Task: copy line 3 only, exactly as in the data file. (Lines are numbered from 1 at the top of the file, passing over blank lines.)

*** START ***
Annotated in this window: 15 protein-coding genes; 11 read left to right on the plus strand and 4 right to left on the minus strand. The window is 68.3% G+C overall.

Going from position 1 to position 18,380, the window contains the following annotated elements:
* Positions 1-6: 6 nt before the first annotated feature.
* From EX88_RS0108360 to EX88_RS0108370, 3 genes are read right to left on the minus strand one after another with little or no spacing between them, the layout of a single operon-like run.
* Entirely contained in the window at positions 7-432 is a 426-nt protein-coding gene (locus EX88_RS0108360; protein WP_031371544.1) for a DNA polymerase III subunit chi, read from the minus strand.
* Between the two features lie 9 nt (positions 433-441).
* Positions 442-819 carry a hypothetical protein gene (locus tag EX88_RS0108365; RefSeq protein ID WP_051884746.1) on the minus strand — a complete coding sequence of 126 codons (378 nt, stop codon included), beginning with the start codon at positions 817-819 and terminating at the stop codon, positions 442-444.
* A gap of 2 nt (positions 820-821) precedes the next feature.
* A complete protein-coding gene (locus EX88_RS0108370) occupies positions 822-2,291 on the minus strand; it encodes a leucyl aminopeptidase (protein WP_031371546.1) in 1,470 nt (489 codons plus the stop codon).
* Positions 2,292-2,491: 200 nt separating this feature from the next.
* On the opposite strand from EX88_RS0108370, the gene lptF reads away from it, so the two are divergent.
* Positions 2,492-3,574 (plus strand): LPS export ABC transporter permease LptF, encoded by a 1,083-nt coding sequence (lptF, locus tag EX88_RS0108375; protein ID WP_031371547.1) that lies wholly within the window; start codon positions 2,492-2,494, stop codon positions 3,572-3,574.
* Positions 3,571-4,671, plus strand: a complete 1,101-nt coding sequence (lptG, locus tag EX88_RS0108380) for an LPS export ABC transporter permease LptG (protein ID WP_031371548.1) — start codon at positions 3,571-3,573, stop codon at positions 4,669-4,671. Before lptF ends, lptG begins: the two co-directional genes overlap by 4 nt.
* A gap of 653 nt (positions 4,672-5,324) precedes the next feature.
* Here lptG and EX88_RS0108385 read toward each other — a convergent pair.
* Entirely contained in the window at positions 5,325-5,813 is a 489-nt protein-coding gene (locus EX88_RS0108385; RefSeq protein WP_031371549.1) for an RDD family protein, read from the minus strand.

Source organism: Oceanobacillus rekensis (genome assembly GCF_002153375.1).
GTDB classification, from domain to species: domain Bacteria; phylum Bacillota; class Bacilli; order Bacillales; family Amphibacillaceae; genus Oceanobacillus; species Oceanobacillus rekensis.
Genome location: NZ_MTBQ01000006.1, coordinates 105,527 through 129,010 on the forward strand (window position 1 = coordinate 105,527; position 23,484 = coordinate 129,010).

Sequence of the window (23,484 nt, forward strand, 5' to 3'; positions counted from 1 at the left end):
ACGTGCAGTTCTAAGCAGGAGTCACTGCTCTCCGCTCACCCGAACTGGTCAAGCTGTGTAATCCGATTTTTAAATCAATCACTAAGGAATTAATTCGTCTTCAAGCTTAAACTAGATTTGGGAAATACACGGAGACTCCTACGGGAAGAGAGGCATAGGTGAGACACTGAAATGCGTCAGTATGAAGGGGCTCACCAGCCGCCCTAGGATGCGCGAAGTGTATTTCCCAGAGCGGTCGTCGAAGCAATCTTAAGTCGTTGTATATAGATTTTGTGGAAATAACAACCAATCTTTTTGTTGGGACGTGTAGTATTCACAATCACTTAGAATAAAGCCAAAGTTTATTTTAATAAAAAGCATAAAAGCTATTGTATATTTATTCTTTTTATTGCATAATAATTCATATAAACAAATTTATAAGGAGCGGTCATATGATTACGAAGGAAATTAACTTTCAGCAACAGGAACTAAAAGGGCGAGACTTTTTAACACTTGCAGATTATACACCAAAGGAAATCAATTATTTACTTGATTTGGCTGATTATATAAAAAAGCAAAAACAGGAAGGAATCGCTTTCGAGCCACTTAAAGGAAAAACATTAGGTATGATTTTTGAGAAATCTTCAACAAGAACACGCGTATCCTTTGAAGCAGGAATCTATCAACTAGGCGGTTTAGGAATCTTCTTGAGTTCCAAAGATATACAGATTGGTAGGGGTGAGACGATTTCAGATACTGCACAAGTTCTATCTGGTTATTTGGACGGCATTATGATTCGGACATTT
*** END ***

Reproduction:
* Positions 1-6: 6 nt before the first annotated feature.